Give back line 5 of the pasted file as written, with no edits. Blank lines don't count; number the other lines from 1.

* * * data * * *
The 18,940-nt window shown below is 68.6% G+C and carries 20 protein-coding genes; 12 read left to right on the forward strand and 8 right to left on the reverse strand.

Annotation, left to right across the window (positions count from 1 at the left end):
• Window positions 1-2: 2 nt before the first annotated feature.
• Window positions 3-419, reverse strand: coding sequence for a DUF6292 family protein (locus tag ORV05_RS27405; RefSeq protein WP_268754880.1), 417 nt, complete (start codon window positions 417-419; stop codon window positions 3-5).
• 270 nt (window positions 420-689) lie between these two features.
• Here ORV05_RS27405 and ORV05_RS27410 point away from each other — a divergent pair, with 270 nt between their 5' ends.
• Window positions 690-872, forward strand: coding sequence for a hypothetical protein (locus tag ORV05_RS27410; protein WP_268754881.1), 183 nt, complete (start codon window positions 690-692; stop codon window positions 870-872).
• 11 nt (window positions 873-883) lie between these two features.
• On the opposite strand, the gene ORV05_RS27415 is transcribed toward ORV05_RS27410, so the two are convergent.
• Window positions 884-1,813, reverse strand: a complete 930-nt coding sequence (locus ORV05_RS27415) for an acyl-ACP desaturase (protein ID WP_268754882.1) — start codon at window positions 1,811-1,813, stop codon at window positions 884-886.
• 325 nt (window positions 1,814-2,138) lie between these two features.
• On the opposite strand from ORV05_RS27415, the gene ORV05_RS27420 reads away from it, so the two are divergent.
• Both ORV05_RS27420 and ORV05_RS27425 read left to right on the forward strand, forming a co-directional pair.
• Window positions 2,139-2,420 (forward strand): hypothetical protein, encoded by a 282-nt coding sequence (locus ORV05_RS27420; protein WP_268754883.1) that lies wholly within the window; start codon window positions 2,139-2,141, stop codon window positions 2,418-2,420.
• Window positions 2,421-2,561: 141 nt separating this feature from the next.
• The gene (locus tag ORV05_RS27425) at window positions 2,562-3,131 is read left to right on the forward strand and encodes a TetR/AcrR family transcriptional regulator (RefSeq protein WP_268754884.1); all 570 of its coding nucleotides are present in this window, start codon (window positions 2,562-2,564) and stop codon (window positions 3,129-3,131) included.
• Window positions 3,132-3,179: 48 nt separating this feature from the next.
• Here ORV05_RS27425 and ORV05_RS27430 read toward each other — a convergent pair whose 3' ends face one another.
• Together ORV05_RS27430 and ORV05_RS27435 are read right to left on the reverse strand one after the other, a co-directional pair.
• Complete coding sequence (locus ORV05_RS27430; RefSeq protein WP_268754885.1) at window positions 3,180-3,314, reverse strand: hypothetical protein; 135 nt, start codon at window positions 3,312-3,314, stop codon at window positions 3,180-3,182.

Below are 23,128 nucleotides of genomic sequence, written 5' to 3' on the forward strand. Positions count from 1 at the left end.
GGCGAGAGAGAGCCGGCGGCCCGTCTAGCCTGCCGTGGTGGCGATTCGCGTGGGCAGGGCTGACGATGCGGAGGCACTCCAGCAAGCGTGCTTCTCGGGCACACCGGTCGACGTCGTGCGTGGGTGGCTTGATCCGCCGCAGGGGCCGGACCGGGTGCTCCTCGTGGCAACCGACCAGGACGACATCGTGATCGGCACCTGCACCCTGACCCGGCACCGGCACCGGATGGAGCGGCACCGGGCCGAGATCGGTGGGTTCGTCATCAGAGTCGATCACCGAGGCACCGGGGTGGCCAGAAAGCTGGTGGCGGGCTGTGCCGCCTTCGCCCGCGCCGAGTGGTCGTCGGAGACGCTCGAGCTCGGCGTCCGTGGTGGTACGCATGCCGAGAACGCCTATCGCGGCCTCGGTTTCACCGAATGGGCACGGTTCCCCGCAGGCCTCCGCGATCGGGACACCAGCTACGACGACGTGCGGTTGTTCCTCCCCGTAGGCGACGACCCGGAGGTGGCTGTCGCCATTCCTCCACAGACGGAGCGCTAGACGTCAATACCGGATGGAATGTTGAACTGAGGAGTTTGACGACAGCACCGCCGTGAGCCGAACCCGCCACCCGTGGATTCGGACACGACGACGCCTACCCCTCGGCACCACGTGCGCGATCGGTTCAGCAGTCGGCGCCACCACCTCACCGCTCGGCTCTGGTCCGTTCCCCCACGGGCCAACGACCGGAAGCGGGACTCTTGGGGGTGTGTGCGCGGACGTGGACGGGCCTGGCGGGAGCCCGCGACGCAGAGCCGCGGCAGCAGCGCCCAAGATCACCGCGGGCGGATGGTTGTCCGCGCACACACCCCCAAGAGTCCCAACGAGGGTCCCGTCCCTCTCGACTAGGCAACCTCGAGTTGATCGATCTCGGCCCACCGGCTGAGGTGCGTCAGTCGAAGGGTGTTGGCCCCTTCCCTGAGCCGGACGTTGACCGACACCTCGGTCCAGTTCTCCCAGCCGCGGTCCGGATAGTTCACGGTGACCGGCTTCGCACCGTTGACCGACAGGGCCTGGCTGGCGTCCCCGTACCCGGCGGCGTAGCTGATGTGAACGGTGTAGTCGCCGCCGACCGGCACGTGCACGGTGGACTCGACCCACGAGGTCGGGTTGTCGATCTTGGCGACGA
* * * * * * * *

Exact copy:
• 270 nt (window positions 420-689) lie between these two features.